Serena clip with Sean Harris (x)

Sean Harris in Serena (x)

Sean Harris in Serena (x)

crying because Netflix did a thing and now I have Sean on my main page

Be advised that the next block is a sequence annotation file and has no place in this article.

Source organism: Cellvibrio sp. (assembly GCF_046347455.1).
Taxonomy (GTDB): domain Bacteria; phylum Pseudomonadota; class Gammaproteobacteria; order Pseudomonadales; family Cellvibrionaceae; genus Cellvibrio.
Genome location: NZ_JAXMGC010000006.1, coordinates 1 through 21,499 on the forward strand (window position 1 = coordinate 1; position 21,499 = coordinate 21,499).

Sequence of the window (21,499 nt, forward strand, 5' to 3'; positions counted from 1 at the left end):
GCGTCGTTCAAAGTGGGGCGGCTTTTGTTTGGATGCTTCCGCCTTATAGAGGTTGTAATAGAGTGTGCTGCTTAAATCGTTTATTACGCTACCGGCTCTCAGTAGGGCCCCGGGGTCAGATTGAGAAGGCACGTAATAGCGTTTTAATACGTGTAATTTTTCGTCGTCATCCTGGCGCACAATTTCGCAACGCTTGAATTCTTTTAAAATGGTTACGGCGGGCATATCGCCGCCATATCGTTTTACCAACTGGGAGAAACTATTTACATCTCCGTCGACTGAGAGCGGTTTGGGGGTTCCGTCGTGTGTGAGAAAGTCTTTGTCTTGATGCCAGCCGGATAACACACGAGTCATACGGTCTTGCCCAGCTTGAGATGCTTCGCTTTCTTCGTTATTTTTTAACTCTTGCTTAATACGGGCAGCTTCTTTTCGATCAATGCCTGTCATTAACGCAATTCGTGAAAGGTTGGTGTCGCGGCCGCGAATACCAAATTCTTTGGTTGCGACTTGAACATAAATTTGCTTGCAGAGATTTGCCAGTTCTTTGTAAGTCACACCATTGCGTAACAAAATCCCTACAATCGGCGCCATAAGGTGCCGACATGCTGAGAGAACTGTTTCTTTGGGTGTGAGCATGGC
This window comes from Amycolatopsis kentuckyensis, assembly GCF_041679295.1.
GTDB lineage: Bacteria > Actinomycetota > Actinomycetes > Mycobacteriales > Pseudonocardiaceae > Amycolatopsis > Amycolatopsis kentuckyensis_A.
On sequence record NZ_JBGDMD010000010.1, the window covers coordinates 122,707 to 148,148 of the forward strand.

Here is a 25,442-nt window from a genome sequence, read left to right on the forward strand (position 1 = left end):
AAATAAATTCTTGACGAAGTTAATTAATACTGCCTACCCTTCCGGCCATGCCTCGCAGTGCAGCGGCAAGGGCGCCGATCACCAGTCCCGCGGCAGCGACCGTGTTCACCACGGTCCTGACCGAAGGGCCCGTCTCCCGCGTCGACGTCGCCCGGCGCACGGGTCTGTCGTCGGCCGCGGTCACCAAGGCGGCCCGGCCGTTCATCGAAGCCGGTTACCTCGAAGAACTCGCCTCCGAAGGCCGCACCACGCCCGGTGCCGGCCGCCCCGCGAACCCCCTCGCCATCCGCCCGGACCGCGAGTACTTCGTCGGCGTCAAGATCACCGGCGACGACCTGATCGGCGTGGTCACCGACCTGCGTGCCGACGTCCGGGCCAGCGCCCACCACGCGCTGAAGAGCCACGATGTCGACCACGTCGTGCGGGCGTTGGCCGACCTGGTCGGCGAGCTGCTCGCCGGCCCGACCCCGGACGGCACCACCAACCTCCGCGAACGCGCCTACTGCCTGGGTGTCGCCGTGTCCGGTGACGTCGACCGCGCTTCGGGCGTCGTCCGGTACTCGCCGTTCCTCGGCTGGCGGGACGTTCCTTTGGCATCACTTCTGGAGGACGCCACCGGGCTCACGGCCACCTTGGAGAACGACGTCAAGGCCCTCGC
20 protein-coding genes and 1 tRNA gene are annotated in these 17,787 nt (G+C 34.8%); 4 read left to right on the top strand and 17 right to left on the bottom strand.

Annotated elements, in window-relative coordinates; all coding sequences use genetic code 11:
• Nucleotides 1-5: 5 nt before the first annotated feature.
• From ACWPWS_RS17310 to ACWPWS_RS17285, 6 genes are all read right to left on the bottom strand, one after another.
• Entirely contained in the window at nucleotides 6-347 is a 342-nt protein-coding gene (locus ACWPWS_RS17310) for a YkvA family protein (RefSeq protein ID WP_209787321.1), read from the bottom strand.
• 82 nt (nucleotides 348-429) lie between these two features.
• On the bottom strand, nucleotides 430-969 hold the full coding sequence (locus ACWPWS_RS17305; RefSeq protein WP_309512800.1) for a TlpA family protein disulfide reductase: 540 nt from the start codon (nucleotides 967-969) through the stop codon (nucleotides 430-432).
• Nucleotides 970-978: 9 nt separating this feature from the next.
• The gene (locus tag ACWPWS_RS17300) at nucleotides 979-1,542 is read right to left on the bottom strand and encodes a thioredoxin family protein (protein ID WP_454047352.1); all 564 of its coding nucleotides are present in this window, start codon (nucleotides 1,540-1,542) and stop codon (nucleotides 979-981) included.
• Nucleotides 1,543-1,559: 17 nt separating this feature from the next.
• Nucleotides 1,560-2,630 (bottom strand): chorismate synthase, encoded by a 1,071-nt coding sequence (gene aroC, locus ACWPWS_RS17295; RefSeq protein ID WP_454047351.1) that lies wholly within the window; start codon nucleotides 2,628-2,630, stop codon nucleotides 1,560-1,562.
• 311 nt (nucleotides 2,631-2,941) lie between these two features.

"Er…I’m really sorry about this.[turns the award forward] Turn it that way. Er…this is a bit of a nightmare for me. I’ll try not to mumble, try and speak clearly. I’d like to thank, erm…[producer] Derrin [Schlesinger], [writer] Tony Grisoni, for looking after me and being my friend and writing things which are beautiful. And I’d like to thank [director] Sean Durkin for taking me through it, ‘cos it was a little difficult at times. Er, who else do I want to thank…I want to thank [casting director] Shaheen [Baig], for always being very nurturing and kind and supportive and putting me in front of directors who…didn’t really want me there, heh. So that’s a help. My agent, Conor McCaughan, who’s really nervous at the moment…he said ‘if you win, which you won’t, don’t…it up!’ Uh, who else…who else do I thank…er, the cast — Rory [Kinnear], lovely. Shirley [Henderson], known you for a long time, did my first-ever job with you, and you’re a very nice, lovely lady. And, er…did a little film this week with a little girl, seven years old, called Najwa, and if you’re watching — which you shouldn’t be — I’d like to say you were really lovely and it was a really lovely experience. Who else — [producer] Peter Carlton, I think I might’ve forgot you, got you there. Uh, who else, one more: my dad, yeah, who brought me up. He’s my, uh, favourite man in the world. Who else…my friends, Bob, at the pub…Emma [Scott], who’s my friend as well, did makeup… Oh, yeah, really important, really important: a woman called Lesley Halley, who was Miss Halley, who was my drama teacher at school when I was this high. I should’ve sort of ended up in Bernard Matthews [Farms] or places like that, and she went to my dad’s house and said ‘I think your boy could be an actor.’ And that was a big deal to my dad; he worked in a shipyard [as a] shop steward and he wasn’t really…didn’t want me to be an actor, really, kind of, that sort of thing. So she put me on that road, so thank you, Lesley, really, thank you.”